A supreme way to go green

February 18, 2008

By Jennifer Gallus
Staff Writer

Dura Supreme, located in Howard Lake, has not only made itself a household name in the cabinetry industry, but is now recognized for its commitment to and participation in a new Environmental Stewardship Certification Program.

This program is said to be setting a new standard in sustainability for cabinet makers.

The program is administered by the Kitchen Cabinet Manufacturers Association, which is a national organization that the industry’s larger companies belong to, according to Dura Supreme’s Director of Human Resources Steve Michel.

Last year was the first year businesses could get certified in the program and Dura Supreme was one of first companies to do so, Michel said.

“All of our cabinets carry the certification,” Michel said. “It has to do with our manufacturing processes, using recycled products with recycled material content, and recycling the waste we produce in the plant,” he added.

“We use some materials that have recycled material content, and the waste we produce is recycled because one of the goals is to reduce the amount of materials going into a landfill,” Michel explained.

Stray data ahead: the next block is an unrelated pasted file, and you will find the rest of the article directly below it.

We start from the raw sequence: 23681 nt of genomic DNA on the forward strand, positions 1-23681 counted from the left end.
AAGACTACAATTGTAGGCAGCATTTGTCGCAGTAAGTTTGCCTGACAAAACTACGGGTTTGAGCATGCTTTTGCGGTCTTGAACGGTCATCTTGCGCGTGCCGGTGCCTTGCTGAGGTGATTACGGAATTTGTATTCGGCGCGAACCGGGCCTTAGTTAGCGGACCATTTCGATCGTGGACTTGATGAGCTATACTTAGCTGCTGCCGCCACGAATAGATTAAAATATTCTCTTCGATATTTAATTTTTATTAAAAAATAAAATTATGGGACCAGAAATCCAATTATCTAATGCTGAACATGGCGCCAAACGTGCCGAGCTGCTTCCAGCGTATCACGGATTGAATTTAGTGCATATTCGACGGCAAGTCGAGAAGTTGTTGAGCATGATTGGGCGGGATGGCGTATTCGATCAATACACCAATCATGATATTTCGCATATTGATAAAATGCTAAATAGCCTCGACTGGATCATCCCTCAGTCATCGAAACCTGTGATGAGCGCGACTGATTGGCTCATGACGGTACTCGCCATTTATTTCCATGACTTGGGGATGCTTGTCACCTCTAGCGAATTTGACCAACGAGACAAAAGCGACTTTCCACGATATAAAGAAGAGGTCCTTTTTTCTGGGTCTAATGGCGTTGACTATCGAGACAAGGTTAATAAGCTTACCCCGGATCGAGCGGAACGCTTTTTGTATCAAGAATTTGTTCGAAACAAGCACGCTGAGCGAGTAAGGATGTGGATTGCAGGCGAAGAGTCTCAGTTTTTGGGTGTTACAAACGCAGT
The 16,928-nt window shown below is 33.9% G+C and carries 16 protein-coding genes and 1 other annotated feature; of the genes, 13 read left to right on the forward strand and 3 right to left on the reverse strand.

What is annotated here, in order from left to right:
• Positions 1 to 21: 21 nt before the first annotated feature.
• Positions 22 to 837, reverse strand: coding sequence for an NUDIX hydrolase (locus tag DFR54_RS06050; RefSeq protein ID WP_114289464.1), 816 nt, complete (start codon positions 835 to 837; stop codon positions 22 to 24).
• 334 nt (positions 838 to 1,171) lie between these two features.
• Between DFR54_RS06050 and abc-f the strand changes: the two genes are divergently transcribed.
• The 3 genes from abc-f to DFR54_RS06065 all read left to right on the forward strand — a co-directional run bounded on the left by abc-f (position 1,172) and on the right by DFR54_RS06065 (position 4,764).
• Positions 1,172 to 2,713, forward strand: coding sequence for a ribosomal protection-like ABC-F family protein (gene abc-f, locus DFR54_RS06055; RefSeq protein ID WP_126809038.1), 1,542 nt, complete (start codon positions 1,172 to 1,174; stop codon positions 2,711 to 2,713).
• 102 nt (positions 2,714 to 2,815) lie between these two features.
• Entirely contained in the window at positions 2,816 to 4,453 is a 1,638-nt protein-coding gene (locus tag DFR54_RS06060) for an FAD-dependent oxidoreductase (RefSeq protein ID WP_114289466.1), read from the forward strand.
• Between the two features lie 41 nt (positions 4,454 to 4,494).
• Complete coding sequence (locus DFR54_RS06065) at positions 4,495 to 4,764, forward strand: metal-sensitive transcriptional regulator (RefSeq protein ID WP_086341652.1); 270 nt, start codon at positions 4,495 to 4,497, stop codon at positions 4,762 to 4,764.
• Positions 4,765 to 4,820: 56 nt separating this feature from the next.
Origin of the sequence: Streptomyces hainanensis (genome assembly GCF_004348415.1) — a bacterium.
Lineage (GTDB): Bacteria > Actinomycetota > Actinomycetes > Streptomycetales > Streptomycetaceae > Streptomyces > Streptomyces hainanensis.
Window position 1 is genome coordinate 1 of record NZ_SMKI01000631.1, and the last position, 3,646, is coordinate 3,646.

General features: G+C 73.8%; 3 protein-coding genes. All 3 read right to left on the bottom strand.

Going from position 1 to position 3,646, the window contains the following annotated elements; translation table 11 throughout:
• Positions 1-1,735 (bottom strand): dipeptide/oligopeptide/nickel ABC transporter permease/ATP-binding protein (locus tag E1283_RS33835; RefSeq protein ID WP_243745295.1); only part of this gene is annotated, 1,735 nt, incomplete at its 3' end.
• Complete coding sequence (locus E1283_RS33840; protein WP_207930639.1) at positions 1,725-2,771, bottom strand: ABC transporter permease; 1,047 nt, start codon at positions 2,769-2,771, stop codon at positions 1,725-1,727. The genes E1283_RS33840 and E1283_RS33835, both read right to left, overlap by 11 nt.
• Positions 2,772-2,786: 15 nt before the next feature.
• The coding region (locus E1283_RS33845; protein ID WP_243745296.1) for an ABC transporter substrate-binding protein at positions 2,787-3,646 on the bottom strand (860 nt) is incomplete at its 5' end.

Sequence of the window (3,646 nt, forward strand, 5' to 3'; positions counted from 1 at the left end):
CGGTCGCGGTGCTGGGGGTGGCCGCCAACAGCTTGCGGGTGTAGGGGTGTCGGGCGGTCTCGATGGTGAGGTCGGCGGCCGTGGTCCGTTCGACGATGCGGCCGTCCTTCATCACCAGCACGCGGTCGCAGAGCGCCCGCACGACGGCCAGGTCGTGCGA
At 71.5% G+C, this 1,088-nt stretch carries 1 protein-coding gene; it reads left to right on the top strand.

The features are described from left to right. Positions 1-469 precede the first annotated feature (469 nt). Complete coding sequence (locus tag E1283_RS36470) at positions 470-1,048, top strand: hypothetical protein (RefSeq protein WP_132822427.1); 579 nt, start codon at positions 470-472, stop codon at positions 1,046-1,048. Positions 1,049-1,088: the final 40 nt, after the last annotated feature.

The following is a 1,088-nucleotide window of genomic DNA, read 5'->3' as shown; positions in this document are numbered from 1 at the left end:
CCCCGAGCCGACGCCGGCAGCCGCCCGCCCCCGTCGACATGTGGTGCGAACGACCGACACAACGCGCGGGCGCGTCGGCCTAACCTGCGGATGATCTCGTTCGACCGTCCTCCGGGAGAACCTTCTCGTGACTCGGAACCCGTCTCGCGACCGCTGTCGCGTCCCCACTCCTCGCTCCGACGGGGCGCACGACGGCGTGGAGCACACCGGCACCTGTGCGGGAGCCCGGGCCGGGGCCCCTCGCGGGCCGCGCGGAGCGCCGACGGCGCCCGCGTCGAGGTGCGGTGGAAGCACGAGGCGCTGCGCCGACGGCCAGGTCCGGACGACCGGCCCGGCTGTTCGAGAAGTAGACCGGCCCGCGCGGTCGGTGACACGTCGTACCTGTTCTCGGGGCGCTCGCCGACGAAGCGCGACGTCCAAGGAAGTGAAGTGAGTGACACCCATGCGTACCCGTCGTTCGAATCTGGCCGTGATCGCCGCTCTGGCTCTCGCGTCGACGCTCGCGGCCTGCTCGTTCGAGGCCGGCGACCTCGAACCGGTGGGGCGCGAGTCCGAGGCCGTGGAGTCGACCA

In fact, the sawdust Dura Supreme produces is used for animal bedding and hauled away by semi truckloads.

Choosing materials that have lower emissions like plywood and particle board containing reduced levels of formaldehyde is also important to Dura Supreme’s environmental certification, as well as tracking air emissions.

Formaldehyde is used in many building products from carpets to roof sheathing, Michel explained, and limiting the formaldehyde content in cabinets give the consumer and the environment a health benefit.

The company is also required to buy its wood products from suppliers that support sustainable forestry practices.

“This is a component that interests consumers the most,” Michel said.

Dura Supreme is one of only a few cabinet makers that offer a wood called Lyptus. Lyptus trees are grown in South America and grow to maturity in only about a dozen years, according to Michel.

“And they plant much more than they harvest,” he added.

“It’s (the Environmental Stewardship Program) an important program for us. There’s hoops to jump through, but there’s no downside,” Michel explained.

“It’s good for our employees, our customers, the neighborhood, the environment, and is a potential marketing advantage,” Michel said.

All of those advantages fit Dura Supreme’s business philosophy, too, Michel added.

The company’s certification in the Environmental Stewardship Program is even featured in the current Parade of Homes book.

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